The injection method for the radiotracers (as well as amount of tracer, timing and massage of it into the surrounding tissue) is another factor that can affect successful sentinel node identification, especially for obese women, but the optimal technique and when to perform axillary node dissection continue to be debated. Doctors at Memorial Sloan-Kettering Cancer Center have repeatedly reported better results using intradermal injections, compared to intraparenchymal, as have oncology surgeons at Baylor University Medical Center in Dallas, with a 2% false negative rate, and at Ohio State University.

The problem is, as doctors at Memorial Sloan-Kettering Cancer Center reported in 2003, the sentinel node technique fails most often in the fattest women and in those who are older. Specifically, the blue dye procedure fails in obese women more often, meaning these women more often need further surgery for axillary dissections, and are more likely to have false negatives — leaving the sentinel nodes with cancer to go unidentified and untreated. So, how much might less effective diagnostic and treatments play a role in faster recurrences among the fattest women?

If improving clinical outcomes for obese women was a priority, research would be prioritized into finding the most effective diagnostics and medical interventions for them. Yet, fat people don't have advocates calling for such obesity research. They do have plenty of people telling them to eat fruits and vegetables. This is just one brief illustration that much of obesity research today — epidemiological papers trying to find more things to link to evil fat and support the war on obesity, or studies to support weight loss interventions to eradicate obesity — is not the same as clinical research working to improve care and clinical outcomes for fat people.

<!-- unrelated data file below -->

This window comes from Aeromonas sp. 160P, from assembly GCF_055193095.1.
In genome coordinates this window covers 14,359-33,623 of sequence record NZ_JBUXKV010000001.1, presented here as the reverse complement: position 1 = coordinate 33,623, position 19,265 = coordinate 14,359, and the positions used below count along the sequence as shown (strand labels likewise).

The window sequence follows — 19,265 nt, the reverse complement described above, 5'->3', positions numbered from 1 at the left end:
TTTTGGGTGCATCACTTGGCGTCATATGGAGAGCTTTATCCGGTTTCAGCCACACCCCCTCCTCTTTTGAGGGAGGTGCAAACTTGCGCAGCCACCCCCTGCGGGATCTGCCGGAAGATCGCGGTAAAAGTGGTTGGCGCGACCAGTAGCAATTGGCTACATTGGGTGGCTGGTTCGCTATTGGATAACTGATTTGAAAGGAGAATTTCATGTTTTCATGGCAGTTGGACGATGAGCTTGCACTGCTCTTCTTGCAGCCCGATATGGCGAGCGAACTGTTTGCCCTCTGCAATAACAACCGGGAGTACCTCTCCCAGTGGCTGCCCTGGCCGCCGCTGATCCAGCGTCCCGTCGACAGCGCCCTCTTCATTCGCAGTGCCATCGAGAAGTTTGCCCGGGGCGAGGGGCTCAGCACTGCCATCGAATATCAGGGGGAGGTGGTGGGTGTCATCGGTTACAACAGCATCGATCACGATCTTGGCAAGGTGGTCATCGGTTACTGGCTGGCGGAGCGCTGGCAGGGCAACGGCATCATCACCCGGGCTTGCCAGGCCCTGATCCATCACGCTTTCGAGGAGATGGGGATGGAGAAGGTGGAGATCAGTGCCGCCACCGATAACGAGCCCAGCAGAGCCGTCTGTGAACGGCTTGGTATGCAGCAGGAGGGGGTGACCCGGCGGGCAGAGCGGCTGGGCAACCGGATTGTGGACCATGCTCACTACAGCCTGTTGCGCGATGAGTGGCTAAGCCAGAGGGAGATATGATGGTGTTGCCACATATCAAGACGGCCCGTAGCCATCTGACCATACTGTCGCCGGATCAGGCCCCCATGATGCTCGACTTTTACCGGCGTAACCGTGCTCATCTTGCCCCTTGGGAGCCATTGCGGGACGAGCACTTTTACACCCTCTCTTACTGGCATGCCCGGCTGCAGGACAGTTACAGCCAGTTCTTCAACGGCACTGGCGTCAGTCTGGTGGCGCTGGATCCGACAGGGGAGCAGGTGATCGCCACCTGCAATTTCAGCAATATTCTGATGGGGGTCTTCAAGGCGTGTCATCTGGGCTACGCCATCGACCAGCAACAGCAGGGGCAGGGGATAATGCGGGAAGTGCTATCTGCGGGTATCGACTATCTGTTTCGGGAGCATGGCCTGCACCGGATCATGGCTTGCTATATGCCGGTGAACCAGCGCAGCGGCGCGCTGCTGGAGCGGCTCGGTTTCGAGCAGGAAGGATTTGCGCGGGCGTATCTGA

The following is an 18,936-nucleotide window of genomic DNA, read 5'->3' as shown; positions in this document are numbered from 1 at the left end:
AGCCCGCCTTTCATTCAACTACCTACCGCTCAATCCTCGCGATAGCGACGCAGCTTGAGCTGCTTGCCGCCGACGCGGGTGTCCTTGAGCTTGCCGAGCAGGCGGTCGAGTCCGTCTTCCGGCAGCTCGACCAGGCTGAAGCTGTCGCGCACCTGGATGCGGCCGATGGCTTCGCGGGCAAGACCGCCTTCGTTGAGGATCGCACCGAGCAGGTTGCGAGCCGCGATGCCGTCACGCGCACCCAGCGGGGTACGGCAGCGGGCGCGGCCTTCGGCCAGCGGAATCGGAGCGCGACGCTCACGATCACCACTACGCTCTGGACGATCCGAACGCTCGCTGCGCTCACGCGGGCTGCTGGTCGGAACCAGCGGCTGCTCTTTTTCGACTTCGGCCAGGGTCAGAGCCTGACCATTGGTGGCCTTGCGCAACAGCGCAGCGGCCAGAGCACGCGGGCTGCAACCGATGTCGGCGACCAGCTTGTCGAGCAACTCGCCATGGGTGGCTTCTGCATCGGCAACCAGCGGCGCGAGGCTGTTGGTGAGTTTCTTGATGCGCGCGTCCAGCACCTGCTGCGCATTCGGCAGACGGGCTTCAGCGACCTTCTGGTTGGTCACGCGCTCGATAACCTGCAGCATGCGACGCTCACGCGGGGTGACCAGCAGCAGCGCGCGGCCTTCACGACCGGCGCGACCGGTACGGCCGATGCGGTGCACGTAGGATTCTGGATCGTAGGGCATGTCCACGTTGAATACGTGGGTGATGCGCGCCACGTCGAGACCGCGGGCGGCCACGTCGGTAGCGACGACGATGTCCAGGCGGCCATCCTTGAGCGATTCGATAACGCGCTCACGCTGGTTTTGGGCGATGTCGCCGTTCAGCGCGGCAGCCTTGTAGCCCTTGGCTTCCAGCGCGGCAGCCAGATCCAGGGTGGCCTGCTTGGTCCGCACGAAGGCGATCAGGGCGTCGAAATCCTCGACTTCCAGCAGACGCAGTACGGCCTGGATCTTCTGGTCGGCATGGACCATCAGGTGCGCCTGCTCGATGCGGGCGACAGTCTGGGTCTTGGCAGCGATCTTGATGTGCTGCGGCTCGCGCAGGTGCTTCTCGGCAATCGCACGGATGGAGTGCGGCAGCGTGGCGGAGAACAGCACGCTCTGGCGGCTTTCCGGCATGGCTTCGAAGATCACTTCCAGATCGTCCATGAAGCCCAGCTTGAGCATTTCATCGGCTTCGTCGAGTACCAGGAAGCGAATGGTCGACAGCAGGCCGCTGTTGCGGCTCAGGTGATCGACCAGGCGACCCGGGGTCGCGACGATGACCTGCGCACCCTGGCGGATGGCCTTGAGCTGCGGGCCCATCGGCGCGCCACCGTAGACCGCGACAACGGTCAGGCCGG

Fat linked to more aggressive, deadly cancer?

Of course, many of the health problems we hear linked to fatness far exceed the evidence. We continue to hear the news uncritically report that obesity is linked to poorer survival among women with breast cancer, such as the study from the University of Texas M.D. Anderson Cancer Center, published in Clinical Cancer Research this spring. This retrospective analysis had examined the correlation between BMI and advanced breast cancer among 602 of 909 patients seen at their center between 1974 and 2000. [They said that the 307 patients not included hadn’t had heights and weights recorded, even though at their center body surface area was always calculated for dosing of chemotherapy.]

Most media took its lead from an American Association for Cancer Research press release and reported the correlation of obesity and breast cancer survival as being due to fat causing “more aggressive” cancer. One of the researchers was widely quoted as suggesting that weight loss might even lower the incidence of breast cancers.

To its credit ScoutNews sought an independent viewpoint and reported Dr. Harold J. Burstein, from Harvard Medical School and the Dana-Farber Cancer Institute in Boston, as cautioning that the evidence suggesting a link between obesity and poor breast cancer outcomes is “less than overwhelming.” To women tormenting themselves about their weight at diagnosis or weight gain afterwards, fearing they could be jeopardizing their outcomes, he said: “the honest assessment is that we don't really understand yet whether there is a relationship between obesity and breast cancer outcomes, or how strong the relationship is.”